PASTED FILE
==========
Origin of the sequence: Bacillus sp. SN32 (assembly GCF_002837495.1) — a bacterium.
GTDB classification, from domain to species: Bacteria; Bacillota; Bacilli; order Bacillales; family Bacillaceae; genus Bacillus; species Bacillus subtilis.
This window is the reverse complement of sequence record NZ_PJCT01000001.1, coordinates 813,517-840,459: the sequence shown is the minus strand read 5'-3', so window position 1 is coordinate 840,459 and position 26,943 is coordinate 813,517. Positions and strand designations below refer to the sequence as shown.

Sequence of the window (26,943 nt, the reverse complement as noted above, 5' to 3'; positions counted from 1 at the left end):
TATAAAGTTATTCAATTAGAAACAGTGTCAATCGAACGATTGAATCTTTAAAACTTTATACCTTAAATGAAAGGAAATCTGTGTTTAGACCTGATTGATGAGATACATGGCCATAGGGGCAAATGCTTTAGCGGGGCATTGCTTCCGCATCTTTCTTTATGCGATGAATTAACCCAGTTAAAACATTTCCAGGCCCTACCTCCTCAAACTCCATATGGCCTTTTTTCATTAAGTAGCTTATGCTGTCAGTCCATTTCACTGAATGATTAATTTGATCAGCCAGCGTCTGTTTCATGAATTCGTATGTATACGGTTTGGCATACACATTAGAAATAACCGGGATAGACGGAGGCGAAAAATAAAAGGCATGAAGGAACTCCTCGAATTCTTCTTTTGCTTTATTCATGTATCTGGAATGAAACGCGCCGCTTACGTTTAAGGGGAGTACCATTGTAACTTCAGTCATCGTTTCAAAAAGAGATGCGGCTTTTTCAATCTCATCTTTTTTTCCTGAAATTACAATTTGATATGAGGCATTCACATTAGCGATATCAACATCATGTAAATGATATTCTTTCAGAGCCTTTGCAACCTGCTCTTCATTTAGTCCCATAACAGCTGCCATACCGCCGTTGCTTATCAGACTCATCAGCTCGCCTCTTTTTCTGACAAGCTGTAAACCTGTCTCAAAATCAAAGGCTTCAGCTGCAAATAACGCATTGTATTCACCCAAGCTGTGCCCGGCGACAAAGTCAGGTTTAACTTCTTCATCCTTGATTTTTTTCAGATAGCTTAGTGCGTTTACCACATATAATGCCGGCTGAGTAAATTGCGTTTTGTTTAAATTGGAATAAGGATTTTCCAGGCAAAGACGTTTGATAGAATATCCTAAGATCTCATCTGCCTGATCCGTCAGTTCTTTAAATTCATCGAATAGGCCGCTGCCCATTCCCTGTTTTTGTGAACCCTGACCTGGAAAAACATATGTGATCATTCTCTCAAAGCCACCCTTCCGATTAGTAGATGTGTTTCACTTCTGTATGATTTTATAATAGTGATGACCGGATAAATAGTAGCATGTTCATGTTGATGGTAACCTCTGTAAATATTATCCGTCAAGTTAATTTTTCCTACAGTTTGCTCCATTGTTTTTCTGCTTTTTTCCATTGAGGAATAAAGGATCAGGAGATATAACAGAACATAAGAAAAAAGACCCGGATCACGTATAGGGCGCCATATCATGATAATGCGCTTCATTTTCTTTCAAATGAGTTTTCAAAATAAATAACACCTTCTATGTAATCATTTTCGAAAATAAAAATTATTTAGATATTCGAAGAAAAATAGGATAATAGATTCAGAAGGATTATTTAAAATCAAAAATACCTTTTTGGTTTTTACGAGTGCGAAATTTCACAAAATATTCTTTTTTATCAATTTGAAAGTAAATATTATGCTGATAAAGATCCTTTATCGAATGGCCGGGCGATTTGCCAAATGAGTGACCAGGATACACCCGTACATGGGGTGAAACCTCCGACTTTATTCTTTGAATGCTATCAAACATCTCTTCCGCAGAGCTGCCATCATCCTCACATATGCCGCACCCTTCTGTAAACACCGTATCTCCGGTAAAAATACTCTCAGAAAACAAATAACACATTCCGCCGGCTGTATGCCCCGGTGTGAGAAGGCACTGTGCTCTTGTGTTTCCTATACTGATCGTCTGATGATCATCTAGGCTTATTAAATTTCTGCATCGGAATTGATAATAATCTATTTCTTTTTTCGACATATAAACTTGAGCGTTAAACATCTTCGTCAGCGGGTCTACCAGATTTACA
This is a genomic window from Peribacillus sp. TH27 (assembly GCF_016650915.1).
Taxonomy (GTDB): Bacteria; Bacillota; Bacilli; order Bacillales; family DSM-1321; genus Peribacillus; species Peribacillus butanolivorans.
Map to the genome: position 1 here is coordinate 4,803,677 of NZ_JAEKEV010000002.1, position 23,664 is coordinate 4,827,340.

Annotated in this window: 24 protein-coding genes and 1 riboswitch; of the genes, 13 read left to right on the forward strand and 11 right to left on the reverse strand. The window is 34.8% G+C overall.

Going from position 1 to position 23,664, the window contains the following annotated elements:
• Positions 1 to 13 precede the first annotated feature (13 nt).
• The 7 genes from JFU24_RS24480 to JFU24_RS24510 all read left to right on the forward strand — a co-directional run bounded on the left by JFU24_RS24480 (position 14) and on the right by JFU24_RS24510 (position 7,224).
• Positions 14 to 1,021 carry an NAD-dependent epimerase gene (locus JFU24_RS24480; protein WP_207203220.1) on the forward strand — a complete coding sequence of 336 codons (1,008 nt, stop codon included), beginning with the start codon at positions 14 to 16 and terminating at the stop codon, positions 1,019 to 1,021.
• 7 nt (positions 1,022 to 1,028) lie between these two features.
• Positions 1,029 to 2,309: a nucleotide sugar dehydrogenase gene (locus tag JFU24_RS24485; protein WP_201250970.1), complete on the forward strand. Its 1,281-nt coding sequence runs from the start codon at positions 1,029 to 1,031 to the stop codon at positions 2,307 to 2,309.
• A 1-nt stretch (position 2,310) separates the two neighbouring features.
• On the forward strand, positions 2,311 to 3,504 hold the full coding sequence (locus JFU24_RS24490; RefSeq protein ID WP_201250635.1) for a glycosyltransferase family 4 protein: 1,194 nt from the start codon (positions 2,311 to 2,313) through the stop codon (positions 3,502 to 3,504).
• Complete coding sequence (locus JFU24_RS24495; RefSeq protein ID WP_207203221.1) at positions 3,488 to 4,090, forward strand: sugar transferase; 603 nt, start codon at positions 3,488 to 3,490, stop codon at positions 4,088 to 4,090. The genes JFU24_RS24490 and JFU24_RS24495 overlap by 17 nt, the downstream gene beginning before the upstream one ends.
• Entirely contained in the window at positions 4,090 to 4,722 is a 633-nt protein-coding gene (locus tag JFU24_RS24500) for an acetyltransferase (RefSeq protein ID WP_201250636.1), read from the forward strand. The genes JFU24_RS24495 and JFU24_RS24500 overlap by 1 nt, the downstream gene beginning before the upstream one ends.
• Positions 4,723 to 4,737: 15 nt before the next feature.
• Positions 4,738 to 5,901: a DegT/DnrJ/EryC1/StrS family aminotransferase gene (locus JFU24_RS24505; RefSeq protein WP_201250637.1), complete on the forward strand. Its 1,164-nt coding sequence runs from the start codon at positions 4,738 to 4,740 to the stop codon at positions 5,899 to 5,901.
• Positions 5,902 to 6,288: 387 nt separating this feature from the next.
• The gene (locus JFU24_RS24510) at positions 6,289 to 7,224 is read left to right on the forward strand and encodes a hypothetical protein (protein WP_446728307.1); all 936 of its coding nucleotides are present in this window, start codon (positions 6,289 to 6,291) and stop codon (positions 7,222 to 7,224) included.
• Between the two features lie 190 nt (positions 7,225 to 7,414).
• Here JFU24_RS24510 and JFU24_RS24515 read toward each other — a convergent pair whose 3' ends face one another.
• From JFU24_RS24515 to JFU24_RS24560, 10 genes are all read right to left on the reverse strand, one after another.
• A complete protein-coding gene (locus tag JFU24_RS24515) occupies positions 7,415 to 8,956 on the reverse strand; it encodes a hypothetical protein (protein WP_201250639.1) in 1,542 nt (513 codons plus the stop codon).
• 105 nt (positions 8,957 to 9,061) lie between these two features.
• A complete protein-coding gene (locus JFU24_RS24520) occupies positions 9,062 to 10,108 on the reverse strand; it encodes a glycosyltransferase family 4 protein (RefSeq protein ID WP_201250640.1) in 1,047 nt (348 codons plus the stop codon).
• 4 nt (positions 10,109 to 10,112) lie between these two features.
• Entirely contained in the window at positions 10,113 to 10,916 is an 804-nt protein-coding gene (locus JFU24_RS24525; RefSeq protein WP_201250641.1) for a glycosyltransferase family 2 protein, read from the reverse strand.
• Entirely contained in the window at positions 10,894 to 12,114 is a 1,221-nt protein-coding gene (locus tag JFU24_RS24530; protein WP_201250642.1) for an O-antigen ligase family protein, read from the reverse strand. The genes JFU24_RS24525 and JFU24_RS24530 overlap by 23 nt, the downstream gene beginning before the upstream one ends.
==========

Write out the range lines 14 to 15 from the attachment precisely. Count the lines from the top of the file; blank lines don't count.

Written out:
• 7 nt (positions 1,022 to 1,028) lie between these two features.
• Positions 1,029 to 2,309: a nucleotide sugar dehydrogenase gene (locus tag JFU24_RS24485; protein WP_201250970.1), complete on the forward strand. Its 1,281-nt coding sequence runs from the start codon at positions 1,029 to 1,031 to the stop codon at positions 2,307 to 2,309.